I would say that unless a company would expect to only put money IN and nothing out, then it should use what it learns and apply it in other businesses where they can make money from it (which can then be put back to finance further racing, inclusive development) @aseixas.
        Exactly what Williams and McLaren are doing with resp. hybrid systems and their electronical products and Caterham (and Lotus before that) does with their aero department and composites arm. Sure, some use the things they learn mostly on road going cars, like Ferrari itself, or Red Bull working together with Nissan, or Renault and Mercedes (although Daimler Benz is in EADS as well), but its not the only place for using the know how.

    • Novotny (@novotny) said on 8th September 2012, 3:27

      I honestly don’t think that the purpose of Ferrari in F1 is to make better hatch-backs for the M26.

      Colour me cynical, but I thought it was all about being the bestest, fastest and most of all – the most prestigious. I could be completely wrong though, and maybe all they’re working to do is better the Nissan Micra.

      Maybe old Luca is being slightly disingenuous? I know that’s a shocking thing to consider of an F1 team.

      • HoHum (@hohum) said on 9th September 2012, 0:32

        Any improvements in power, reliability, and efficiency discovered by Ferrari engineers will eventually find their way into FIAT hatchbacks, Pandas don’t need downforce but they can always use more efficient , more reliable , and smaller, lighter engines.

        • xjr15jaaag (@xjr15jaaag) said on 9th September 2012, 10:50

          But since 2006, the engine regs were frozen; the engine you had at the end of 2006 you had until now pretty much.

        • BasCB (@bascb) said on 9th September 2012, 18:35

          I think even the diffuser does get onto more and more of those super-fuel efficient cars lately, as everyone gets how having better traction and aero with low drag helps save them fuel on those.
          Didn’t Mercedes also boast about how they had been able to significantly improve the profile of their big SUV to get it from a horrible gas guzzling car towards an acceptable fuel economy?

  3. Aimal (@aimalkhan) said on 8th September 2012, 1:03

    does anyone know the name of the show the video above is from ?

  4. Colossal Squid (@colossal-squid) said on 8th September 2012, 1:13

    There’s only so many times you can make the same threat and make it sound believable. Once again di Montezemolo trots out this threat whenever he doesn’t like any aspect of F1’s proposed future, major or minor.
    I’m reminded of a small child who constantly says he’ll run away from home if he doesn’t get what he wants.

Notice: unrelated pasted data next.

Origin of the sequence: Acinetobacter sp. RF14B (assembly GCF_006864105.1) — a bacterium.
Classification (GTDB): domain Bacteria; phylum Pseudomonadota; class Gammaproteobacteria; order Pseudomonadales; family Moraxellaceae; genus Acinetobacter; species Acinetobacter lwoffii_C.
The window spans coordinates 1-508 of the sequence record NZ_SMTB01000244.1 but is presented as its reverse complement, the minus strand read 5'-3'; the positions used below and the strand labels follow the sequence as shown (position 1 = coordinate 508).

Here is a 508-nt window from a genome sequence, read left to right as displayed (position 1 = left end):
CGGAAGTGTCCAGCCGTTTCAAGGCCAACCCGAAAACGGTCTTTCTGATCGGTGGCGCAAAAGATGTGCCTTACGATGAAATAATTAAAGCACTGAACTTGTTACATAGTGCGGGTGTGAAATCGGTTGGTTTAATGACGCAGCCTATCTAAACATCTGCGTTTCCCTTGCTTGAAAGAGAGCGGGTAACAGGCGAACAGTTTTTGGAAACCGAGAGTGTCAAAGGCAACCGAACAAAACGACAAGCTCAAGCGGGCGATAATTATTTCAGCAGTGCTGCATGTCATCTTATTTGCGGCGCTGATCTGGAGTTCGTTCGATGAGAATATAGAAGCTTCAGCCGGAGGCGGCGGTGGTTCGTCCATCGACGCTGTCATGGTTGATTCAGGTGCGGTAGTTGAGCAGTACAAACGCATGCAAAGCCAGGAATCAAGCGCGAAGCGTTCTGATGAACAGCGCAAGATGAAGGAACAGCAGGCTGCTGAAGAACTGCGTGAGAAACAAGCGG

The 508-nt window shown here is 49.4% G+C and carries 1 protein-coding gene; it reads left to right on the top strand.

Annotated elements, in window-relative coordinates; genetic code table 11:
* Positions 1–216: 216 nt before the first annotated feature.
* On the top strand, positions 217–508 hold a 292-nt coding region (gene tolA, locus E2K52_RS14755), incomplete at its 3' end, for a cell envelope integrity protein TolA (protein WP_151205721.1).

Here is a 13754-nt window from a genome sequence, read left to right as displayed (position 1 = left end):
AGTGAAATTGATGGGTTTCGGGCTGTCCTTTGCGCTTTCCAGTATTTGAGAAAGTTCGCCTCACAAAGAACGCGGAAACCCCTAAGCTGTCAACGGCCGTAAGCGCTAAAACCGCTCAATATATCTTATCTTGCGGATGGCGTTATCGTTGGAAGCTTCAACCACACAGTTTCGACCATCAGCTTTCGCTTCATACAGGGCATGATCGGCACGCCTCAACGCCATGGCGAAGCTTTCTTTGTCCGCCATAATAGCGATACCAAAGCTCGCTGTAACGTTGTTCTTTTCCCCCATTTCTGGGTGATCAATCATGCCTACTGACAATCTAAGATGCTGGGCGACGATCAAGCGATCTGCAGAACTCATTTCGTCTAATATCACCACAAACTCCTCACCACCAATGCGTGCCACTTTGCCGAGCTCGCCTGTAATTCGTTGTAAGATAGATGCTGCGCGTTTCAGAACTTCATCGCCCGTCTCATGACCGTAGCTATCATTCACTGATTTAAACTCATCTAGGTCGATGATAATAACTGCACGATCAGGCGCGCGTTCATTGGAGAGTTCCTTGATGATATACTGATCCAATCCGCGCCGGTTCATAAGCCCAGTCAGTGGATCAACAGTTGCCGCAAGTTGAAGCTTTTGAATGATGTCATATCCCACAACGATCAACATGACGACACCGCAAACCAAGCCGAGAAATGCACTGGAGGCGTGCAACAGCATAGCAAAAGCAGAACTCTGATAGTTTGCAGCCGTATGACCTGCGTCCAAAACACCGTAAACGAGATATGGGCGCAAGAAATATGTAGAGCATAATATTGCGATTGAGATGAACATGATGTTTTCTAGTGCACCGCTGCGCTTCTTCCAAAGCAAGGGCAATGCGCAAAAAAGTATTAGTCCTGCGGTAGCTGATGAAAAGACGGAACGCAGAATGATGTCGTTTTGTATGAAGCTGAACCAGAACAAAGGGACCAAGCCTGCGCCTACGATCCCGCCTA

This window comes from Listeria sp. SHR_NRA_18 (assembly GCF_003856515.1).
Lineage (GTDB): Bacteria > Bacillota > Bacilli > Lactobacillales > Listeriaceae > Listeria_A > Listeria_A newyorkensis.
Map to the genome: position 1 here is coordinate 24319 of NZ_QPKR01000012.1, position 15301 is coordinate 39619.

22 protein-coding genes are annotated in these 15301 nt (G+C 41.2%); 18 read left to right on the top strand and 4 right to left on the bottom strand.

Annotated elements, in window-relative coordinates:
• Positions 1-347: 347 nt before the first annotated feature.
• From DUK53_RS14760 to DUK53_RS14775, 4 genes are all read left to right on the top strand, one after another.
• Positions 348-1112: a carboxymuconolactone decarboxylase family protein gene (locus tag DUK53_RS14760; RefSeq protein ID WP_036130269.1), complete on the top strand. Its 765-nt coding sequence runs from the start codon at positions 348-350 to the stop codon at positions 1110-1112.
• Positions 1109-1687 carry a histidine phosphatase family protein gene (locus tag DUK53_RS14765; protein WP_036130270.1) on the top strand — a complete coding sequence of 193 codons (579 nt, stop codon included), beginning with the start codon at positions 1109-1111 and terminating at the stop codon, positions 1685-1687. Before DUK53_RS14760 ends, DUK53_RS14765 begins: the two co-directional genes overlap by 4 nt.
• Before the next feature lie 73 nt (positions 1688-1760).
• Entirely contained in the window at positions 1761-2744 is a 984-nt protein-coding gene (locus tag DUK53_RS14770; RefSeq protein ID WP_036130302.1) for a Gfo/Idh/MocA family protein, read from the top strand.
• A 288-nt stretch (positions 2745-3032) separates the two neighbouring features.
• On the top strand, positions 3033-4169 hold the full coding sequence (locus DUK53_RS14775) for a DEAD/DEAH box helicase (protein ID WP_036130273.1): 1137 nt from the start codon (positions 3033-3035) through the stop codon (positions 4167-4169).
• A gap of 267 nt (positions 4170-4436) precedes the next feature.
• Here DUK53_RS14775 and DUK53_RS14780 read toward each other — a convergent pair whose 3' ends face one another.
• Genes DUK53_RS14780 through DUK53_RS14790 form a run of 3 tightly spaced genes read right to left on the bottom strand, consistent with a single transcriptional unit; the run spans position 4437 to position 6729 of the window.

Ferrari and F1 have a near symbiotic relationship as I see it. Both can survive independent of one another, but to my mind in doing so both would become lesser creatures.

  5. davidnotcoulthard said on 8th September 2012, 1:18

    at COTD: I think I sense something bad happening based on that.

  6. JimmyTheIllustratedBlindSolidSilverBeachStackapopolis III said on 8th September 2012, 2:14

    Best comment from kimi at spa.

    “engine room give me full power give me full power”
    “she canne take it cap’n!”

  7. schooner (@schooner) said on 8th September 2012, 2:53

    I guess we have to hand it to Hamilton. The “will he / won’t he” leave McLaren story (or non story) has certainly gained him and his “brand” a lot of press recently. I’ve been a fan since his GP2 days, but for me, he’s been losing a bit of his luster. I’d actually like to see him leave McLaren, and show us what he’s really made of in terms of helping a 2nd tier team develop and become a regular visitor to the podium. Spice things up a bit! Hamilton/McLaren is getting old.

    • Todfod (@todfod) said on 8th September 2012, 7:58

      I do not know if Hamilton joining a team outside the top 3 teams really spices up things. I would much rather see him in a top team battling at the front. For some reason I think the Vettel at RB, Alonso at Ferrari and Lewis at Mclaren is just a brilliant setup, as we have the 3 best drivers in the 3 best teams. I think it would be a tragedy to have a driver such as Button lead a team like Mclaren.

  8. Prisoner Monkeys (@prisoner-monkeys) said on 8th September 2012, 3:22

    “Costs are my main objective, because they must be lowered by a further 30 per cent in the next three years, otherwise we’ll lose several teams.”

    But if costs are cut, Red Bull will lose their competitive advantage! And that would be bad for the sport!

  9. insider said on 8th September 2012, 3:26

    Pit to Kimi : Don’t ask for any more Warp 9 speeds. Our star drive is completely burned out. The only thing we have left is impulse power.

  10. Thomas (@infi24r) said on 8th September 2012, 3:30

    Red Bull just ignore the costs agreements why bother.

  11. Kimi4WDC said on 8th September 2012, 4:40

    No they wont. I know its bit far fetched but this is to certain extend same as bailing out banks, just leave them they will adjust and know better, because top teams do not exist with out lower teams. Instead of creating artificial circus.

  12. Pelican (@pelican) said on 8th September 2012, 4:42

    Way to get back on the horse, Robert Kubica…

  13. Paul McCaffrey said on 8th September 2012, 4:54

    Yes, I have an idea. Why not bring most of the fly away races back to Europe so the teams don’t have to fly the cars to godforsaken Abu Dhabi? Oh yes, then Bernie would not get the race fee. Screw the teams, then! When GrandAm and the American LeMans series merge, and Audi and Peugeot come back when the economy improves, those teams mentioned in the article should leave F1 and join GrandAm building Daytona/LeMans prototypes. Those cars look effin’ sweet and the racing is frickin awesome. And their is an effort at tech transfer (frickin Diesel Hybrids at LeMans, y’all).